Originally Posted by imageWIS
The Empire State is
in terms of looks, I merely marvel at the engineering involved in doing all the math by hand. The Chrysler building on the other hand looks amazing, especially when you see its glimmering top shining on a sunny day.
Not to rain on anyone's parade, but doing the math for a skyscraper built like either the Empire state building or the Chrysler building isn't all that impressive. They're not very complicated in terms of structural design, basically big tall steel beams with cross beams. The numbers involved are big, but the calculations aren't complicated. It's really just basic statics. Determining material requirements is pretty introductory in an engineering curriculum too.
Not to mention the factor of safety- usually pretty high in civil engineering projects, and undoubtedly higher back then.
Modern skyscrapers have gotten very, very complicated with all sorts of bells and whistles, but the empire state building and such really wouldn't have been all that difficult to design. You take previous skyscraper designs, scale them up, and adjust the size of the steel beams as appropriate.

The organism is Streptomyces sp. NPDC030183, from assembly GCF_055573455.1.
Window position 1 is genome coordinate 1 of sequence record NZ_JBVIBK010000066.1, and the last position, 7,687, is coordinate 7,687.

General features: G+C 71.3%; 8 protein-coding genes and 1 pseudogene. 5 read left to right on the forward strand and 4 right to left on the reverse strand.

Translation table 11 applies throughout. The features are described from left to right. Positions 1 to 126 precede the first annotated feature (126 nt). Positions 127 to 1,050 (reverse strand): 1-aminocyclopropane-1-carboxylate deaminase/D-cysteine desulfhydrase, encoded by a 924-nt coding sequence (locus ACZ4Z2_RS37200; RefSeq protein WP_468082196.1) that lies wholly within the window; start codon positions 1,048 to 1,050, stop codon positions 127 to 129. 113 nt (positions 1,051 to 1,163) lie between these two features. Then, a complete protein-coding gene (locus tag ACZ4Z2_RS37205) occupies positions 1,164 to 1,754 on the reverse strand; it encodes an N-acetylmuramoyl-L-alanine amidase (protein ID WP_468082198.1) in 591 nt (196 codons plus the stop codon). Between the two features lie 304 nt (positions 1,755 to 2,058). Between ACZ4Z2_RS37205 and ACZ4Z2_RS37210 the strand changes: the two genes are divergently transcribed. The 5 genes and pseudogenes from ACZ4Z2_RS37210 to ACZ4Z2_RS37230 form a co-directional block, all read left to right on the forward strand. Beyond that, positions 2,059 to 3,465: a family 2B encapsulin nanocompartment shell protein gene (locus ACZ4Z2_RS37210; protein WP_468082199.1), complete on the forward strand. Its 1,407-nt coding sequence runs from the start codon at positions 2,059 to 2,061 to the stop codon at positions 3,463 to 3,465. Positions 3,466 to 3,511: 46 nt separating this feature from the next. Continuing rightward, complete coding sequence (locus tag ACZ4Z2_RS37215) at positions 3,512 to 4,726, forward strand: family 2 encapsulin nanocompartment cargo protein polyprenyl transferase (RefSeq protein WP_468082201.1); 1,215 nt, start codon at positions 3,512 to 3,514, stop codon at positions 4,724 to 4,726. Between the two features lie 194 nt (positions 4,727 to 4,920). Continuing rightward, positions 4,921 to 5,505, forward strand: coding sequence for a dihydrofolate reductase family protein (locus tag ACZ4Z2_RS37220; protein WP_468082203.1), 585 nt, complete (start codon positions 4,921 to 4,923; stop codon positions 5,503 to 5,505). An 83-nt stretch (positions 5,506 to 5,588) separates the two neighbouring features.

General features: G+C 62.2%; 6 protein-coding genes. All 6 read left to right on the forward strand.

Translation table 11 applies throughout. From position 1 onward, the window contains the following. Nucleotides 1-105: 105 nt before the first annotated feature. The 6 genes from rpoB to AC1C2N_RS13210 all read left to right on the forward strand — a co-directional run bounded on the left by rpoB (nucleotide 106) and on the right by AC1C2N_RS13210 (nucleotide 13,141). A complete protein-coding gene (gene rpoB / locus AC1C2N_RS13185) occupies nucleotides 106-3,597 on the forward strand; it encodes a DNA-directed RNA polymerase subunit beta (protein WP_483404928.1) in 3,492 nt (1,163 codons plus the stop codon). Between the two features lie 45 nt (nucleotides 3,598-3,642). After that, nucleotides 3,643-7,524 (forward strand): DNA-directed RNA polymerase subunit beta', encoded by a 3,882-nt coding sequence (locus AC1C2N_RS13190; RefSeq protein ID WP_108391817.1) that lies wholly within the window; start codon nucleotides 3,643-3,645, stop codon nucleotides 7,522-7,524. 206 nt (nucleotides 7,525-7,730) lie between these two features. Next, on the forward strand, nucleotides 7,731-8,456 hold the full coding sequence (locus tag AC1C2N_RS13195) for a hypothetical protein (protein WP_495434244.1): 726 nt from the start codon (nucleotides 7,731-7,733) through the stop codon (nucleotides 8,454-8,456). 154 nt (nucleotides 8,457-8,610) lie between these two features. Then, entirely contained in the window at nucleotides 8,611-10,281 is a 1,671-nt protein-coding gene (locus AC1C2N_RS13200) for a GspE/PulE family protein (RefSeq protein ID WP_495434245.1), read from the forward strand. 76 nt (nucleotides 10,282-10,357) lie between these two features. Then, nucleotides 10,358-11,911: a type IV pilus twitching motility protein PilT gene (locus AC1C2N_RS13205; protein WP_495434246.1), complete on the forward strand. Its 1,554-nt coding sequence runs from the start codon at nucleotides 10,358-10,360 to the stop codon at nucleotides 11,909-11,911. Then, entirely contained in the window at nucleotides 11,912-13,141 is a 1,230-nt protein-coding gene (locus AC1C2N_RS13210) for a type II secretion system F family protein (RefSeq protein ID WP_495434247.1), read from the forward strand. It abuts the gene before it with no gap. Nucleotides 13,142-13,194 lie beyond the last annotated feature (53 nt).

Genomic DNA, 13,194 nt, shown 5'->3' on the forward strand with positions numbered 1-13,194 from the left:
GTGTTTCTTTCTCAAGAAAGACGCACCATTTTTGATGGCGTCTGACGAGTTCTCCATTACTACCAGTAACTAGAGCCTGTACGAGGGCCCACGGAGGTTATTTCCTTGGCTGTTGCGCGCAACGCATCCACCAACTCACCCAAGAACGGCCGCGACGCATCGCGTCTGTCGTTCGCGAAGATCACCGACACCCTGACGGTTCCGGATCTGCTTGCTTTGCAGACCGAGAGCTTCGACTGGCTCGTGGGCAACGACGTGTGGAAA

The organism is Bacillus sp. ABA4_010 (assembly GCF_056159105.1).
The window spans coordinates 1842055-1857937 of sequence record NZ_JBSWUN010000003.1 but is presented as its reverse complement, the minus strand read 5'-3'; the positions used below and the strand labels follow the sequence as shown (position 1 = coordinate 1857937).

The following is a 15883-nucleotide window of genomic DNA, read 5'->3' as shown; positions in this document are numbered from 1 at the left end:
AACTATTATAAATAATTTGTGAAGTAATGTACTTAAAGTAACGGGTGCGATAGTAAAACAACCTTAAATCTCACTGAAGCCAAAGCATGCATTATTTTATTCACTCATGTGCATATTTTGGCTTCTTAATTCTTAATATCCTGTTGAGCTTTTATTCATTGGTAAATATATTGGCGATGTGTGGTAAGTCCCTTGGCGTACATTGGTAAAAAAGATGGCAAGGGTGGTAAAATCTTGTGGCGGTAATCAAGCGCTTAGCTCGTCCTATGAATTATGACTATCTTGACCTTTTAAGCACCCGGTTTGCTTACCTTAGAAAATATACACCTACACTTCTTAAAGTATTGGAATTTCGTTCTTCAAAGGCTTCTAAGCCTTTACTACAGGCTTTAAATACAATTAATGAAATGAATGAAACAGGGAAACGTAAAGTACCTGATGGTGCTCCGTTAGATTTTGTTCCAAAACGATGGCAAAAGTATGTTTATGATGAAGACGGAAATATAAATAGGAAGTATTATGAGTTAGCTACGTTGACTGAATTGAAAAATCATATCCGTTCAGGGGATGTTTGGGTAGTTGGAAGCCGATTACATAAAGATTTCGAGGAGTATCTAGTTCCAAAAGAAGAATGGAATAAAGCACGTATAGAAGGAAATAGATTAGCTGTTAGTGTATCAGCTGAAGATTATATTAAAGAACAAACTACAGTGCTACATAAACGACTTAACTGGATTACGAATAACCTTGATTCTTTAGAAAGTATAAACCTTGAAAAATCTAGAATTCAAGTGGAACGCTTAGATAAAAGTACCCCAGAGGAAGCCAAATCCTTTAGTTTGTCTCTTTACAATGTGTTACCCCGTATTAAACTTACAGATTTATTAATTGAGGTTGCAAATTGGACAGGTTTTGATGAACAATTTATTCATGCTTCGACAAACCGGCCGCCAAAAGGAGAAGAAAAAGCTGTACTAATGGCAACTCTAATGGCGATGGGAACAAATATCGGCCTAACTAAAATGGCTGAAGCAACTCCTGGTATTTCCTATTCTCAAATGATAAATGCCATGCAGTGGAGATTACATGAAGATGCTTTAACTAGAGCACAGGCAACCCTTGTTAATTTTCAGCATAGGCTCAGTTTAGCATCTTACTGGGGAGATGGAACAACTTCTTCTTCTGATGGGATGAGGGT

Now planes- a little different. The Blackbird is absolutely nuts. Critical moving parts (elevators don't count) make things much more difficult. Weight matters, airflow matters, and thanks to the speed that thing travels at, thermal expansion of your parts matters. Simply insane what went into that plane.
Oh, another engineering tidbit: modern jet engines run at temperatures higher than the melting points of many of their main components, but the parts are grooved and airflow channeled so that while the engine is running hot enough to melt everything in it, the parts are being instantaneously cooled by the airflow.
I tried to be an aeronautical engineer. I learned enough to know where my knowledge stops before flipping majors. There's some pretty damn impressive stuff out there, but you have to remember it's more about incremental progress than great leaps forward.